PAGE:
There is a lot of talking in 'A Bigger Splash,' the latest film from Italian director Luca Guadagnino, but don't expect much of it to come from Tilda Swinton.
As rock star Marianne Lane, Swinton is, in the words of Variety's Peter Debruge "a gender-swapped David Bowie-like glam figure" taking time out from the showbiz world to recover from throat surgery with her partner Paul (Belgian actor Matthias Schoenaerts).
But the pair's loved-up Mediterranean getaway is soon disrupted by the arrival of Lane's ex-lover Harry (Ralph Fiennes) and his seductive 22-year-old (we think) daughter (we think), sultrily played by 'Fifty Shades of Grey' star Dakota Johnson.
Place these four characters in a remote villa, add some none-too-subtle sexual motives, and soon you have not only an interesting premise, but the increased likelihood that at least one of the four will be going home from this particular holiday in a body bag.
The casting -- undeniably a crucial factor in a film such as this -- came about bit by bit, though Swinton, Guadagnino's long-term collaborator, was always his first pick for Lane.
Interestingly, the decision for Lane to remain mostly mute throughout the film (while everyone else does everything but) actually came from Swinton herself, a move Guadagnino notes is a far cry from the typical behaviour of most actors.
"This tells you of the incredible quality Tilda has as a filmmaker," Guadagnino told The Huffington Post Australia. "It’s a filmmaker idea, it’s not an actor idea.
"This is typical of Tilda looking at the movie and asking ‘what is the movie trying to say?’ and ‘what can we do to communicate that?’
"The decision to have Marianne Lane not speaking, it just shows the commitment Tilda has to the movie and the storyline, not her own role."
Loosely based on Jacques Deray’s 1969 psychological thriller 'La Piscine', (though Guadagnino admits to having only watched 'La Piscine' once, when he was 16, and has not felt the need to revisit the work), 'A Bigger Splash' was a project Guadagnino says he was initially reluctant to take on.
"At first, I really was resisting the idea of making a movie about rich people lounging in the sun," Guadagnino told HuffPost Australia.
"Then I understood, even if it is rich people lounging in the sun, there is a common thread which can speak to them and to us, the viewer, and that is the essence of desire.
"I wanted to ask 'What is desire?' And how desire makes us behave. When I realised I wanted to make a movie about desire, I said to myself, 'okay, we’ll try to do something committed and truthful and personal on that ground and see where we go'."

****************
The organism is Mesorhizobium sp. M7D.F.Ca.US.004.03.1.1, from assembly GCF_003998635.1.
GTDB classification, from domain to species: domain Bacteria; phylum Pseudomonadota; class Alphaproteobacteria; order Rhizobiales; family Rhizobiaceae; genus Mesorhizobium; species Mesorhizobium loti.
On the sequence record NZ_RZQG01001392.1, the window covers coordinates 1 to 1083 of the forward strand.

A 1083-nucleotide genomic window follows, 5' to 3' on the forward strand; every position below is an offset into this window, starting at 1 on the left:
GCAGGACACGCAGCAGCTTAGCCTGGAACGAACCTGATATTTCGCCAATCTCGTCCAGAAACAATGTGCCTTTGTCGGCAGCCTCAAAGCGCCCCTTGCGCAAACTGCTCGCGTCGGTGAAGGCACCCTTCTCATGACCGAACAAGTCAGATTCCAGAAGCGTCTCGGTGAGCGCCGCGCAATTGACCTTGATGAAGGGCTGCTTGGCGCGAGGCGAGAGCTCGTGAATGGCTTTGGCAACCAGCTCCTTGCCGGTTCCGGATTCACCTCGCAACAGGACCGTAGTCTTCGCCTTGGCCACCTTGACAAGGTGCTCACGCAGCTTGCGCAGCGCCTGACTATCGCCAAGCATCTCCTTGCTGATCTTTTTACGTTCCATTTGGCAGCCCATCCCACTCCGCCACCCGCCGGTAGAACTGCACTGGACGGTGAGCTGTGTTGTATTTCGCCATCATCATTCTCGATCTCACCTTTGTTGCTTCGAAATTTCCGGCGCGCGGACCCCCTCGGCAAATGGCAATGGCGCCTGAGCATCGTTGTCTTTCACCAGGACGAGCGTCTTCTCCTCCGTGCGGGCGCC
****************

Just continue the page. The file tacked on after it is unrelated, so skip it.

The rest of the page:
On the other end of the spectrum to the necessarily silent Lane is her ex-lover Harry, a perpetually "up" hedonist played with boundless energy by Ralph Fiennes.
"Ralph is a gigantic performer," notes Guadagnino. "He has been part of my imagination for the last 23 years, since I saw him for the first time in 'Schindler’s List'. I remember being really like, 'wow'. He wowed me. He’s divine.
"I always wanted to do something together. I was coveting and nurturing ambition to do something together. Suddenly I had a realisation when I saw the trailer for 'The Grand Budapest Hotel' that he was going to be fantastic for this specific role. And he was."
Dakota Johnson was cast in the role of Penelope, Harry's supposed daughter, after she had filmed 'Fifty Shades of Grey' but before it hit cinemas and she became a household name. Guadagnino says the young actor entered his radar after 'Fifty Shades' director Sam Taylor-Johnson sang her praises, and when he saw the movie, he realised "Dakota and Sam had done something great with the role [of Anastasia Steele]."
"There was a very great intelligence at stake there. I met Dakota and saw how great she was, and I knew immediately I wanted to work with her," Guadagnino said.
Once Guadagnino had decided on the "force of nature" of Schoenaerts for the role of Paul -- Lane's would-be documentary filmmaker boyfriend, who becomes the object of Penelope's desire -- the four-piece stage was set, and cast and crew were bundled off to Pantelleria (an island off the Sicilian coast) for a two month shoot.
"Pantelleria time -- it’s a specific suspension of time. It’s like being on the moon," Guadagnino said. "Particularly for me, who is someone who doesn’t like the sea, the sunshine or the heat. I wanted to be home.
"But we were all together there. Being a claustrophobic person, I would say [it was claustrophobic] in a bad way. But it was good for the movie. I knew it was good for the movie."
In terms of the final result, Guadagnino says he is happy to leave it to his viewers to decide.
"I leave this to be the audience. Let them decide," Guadagnino said. "I aimed to give an electric spin to the audience through this film. I want to give them an energising and overwhelming experience. I hope I did."
'A Bigger Splash' hits Australian cinemas on Thursday, 24th March.